(Washington, D.C.) May 1, 2011 — Volunteering your time and talents for a RSP can be a rewarding experience that benefits the chaplain, the detainees, and you. In fact, you may feel that you receive more than you give. Most likely, you will serve at the DHS detention facility closest to your home. To locate a facility, you should visit the Detention Watch Network’s interactive map of detention facilities or ICE’s list of detention facilities. The Detention Watch Network’s map lists many more facilities than ICE.
Wherever you decide to volunteer, the chaplain in charge of the RSP will likely welcome volunteer assistance. You should know that Jesuit Refugee Service/USA supports RSPs at the following facilities: Buffalo FDF, El Paso SPC, and Florence SPC. Our partner organization, Church World Service (CWS) works at El Centro SPC, Krome SPC, and Port Isabel SPC.
Location of Detention Facilities with JRS/USA or Church World Service RSPs
View Immigration Detention Facilities with Religious Services Programs in a larger map
While all other detention facilities (federal, county, or private) do not have an affiliation with JRS/USA or CWS, each should have a chaplain or coordinator responsible for the provision of religious services to detainees.
Contacting a Detention Facility
Once you have chosen a location, you should contact the detention facility to inquire about the possibility of volunteering.
If you want to volunteer with a RSP supported by JRS/USA or CWS, visit one of the following ICE links: Buffalo FDF, El Centro SPC, El Paso SPC, Florence SPC, Krome SPC, or Port Isabel SPC. The PDFs at these links have facility-specific information that includes visiting hours, restrictions, security procedures, and the phone number for the Chaplain’s Office. You want to call the Chaplain’s Office to ask about volunteering.
If you are contacting a facility not supported by Jesuit Refugee Service/USA, you can find the facility’s main phone number through the Detention Watch Network. It is best to speak with the volunteer coordinator and/or the chaplain.
Talking with the Chaplain
No matter which detention facility you contact, your conversation has three goals: determine requirements for visiting the facility, find out any requirements for becoming a volunteer, and discuss the areas where the chaplain needs volunteer assistance. This last part is crucial to worthwhile service because you want to make sure that your skills and interests match the chaplain’s needs.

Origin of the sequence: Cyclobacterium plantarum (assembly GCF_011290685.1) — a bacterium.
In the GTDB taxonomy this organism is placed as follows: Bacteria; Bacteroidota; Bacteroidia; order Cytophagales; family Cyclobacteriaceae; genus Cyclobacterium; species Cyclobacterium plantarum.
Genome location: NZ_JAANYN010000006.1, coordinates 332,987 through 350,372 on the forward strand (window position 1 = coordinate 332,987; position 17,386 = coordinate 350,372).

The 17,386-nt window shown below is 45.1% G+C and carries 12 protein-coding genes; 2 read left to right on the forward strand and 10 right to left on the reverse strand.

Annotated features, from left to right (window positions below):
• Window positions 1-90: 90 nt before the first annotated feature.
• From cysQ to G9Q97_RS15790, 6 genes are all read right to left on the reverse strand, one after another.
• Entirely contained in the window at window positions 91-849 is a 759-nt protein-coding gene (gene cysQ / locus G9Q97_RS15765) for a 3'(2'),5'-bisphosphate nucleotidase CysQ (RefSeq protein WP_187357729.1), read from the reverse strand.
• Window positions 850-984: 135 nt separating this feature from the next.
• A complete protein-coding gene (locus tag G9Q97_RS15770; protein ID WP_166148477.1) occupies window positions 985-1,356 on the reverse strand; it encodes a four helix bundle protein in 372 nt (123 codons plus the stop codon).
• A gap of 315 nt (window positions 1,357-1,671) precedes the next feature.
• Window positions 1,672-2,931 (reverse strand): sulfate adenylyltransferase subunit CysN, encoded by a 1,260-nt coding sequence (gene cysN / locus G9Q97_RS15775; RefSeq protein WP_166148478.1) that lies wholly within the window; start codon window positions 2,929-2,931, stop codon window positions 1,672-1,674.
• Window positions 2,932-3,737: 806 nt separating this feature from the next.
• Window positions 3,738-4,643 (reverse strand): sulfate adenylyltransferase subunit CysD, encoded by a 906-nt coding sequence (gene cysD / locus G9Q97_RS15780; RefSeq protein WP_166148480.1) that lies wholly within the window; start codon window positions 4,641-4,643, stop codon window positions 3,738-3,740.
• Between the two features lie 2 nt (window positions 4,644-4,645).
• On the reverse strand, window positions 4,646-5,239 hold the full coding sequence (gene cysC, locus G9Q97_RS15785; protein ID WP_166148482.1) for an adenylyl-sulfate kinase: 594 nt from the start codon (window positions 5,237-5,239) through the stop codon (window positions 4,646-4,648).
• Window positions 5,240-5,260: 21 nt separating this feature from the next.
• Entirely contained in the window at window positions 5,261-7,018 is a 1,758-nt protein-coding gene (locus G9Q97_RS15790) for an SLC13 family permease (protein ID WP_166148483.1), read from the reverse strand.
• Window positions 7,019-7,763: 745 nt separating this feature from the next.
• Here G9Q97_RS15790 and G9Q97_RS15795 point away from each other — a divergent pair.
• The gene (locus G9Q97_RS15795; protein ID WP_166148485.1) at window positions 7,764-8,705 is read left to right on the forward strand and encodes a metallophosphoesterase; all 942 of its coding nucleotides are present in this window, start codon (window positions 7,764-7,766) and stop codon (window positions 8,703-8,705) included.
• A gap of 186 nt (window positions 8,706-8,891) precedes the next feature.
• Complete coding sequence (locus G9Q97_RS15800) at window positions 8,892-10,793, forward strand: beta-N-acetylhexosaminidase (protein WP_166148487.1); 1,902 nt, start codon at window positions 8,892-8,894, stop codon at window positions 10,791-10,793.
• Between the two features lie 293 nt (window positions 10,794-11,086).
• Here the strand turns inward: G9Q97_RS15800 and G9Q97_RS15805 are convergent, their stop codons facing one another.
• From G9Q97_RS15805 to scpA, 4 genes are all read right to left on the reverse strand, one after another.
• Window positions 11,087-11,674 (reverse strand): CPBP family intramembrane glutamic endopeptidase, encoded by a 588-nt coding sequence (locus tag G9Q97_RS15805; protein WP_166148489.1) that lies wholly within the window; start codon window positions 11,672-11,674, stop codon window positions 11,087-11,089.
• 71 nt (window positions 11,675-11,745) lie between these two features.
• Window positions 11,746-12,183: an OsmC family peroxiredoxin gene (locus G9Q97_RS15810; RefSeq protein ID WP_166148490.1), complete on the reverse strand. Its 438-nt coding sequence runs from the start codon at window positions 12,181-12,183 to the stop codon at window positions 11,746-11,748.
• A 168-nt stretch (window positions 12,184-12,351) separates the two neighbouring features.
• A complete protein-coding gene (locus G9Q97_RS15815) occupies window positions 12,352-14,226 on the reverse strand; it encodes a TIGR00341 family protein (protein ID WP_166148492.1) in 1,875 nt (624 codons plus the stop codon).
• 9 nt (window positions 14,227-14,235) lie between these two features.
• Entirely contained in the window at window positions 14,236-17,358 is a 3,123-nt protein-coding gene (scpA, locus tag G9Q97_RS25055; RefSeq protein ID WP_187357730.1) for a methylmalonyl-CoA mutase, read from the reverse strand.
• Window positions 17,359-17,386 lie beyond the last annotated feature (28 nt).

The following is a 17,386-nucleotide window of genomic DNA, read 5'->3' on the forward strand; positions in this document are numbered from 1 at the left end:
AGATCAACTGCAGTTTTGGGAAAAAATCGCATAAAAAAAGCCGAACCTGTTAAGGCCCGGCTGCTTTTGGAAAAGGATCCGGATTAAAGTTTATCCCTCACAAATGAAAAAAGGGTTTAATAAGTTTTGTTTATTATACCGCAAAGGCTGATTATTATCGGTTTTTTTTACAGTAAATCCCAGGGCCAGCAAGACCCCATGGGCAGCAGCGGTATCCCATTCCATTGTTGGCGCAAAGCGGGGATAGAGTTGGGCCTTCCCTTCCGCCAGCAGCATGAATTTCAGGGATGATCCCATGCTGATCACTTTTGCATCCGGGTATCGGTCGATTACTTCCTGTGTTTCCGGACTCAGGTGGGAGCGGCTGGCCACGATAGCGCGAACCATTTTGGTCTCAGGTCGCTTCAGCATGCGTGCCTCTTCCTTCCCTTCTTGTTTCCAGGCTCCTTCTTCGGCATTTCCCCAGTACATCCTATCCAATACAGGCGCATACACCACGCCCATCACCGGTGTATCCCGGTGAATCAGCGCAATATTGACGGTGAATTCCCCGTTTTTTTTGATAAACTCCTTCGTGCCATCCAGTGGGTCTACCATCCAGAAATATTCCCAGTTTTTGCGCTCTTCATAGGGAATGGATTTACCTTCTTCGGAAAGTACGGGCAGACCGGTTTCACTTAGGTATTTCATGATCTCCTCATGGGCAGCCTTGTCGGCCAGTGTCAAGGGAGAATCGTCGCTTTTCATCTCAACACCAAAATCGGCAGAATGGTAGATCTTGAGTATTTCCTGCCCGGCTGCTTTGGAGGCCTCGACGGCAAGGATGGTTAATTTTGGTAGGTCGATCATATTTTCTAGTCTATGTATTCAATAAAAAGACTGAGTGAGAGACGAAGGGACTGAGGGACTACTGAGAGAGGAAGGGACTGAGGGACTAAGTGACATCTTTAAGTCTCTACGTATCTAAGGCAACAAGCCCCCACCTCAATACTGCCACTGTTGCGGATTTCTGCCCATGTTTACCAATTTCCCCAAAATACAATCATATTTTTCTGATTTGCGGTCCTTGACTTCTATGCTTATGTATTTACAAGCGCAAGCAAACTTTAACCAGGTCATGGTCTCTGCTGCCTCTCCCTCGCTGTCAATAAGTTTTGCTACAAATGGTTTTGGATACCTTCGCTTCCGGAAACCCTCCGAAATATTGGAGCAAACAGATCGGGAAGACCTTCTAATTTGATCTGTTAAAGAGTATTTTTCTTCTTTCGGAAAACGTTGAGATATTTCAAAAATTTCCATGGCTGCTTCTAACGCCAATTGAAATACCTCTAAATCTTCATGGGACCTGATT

Here are some questions to keep in mind for the discussion:
- Does the detention center require any information from visitors in advance?
- Do visitors need to provide information about specific detainees?
- What security procedures should I expect?
- What objects cannot be brought into the facility?
- What are the visiting hours of the facility?
- What is the dress code for visitors?
- Are there any specific requirements that the chaplain has for volunteers?
- What are the potential roles for volunteers?
- What is the expected time commitment of a volunteer?
- Is volunteer interaction with detainees contact or non-contact?
Organizing a Group
After becoming familiar with the all the requirements for service and visiting the facility to assist the chaplain, some volunteers may discover that organizing a group through their church or other community organization may be beneficial to a chaplain’s RSP. How to Organize a Group outlines steps for creating a volunteer group.
Sample Training Materials
Below are some sample training materials for volunteers. Getting Acquainted with the Program answers basic questions about volunteering with a RSP. The Role of the Volunteer explains general things that volunteers can and cannot do for the RSP. Issues That Should be Referred to Program Leaders discusses specific issues that volunteers may encounter and direct to RSP staff for proper treatment. Confidentiality describes the importance of maintaining detainee confidentiality. Common Questions from Individuals in Detention reviews questions volunteers often hear from detainees and offers possible answers to the questions. More Ways to Get Involved lists other ideas for assisting immigrants and educating friends and family.
Frequently Asked Questions
Below are some common questions that volunteers may have about their service. The answers are the appropriate ICE/ERO Detention Standards. In some cases, the regulations will provide clear answers, while others will only give a sense of what to expect at the facility. When the regulations are general, you will need to obtain supplementary information and guidance from the chaplain or volunteer coordinator at a specific detention facility. ICE’s list of detention facilities contains guidelines for the facilities listed.
What are the general rules?
5.7 Expected Practices - Overview
When can I visit?
5.7 Expected Practices – Visits by Family & Friends – Hours & Time Limits (1)
What information do I need to give to the facility?
5.7 Expected Practices – Visitor Log
Can I give gifts to detainees?
5.7 Expected Practices – Incoming Property & Funds for Detainees
What are the consequences for breaking the rules?
5.7 Expected Practices – Sanctions for Violation of Visitation or Contraband Rules
What should I wear?
5.7 Expected Practices – Dress Code for Visitors
What kind of security can I expect?
5.7 Expected Practices – Visits by Family & Friends – Visitor Identification and Search Procedures (3)
Is physical contact with the detainees allowed?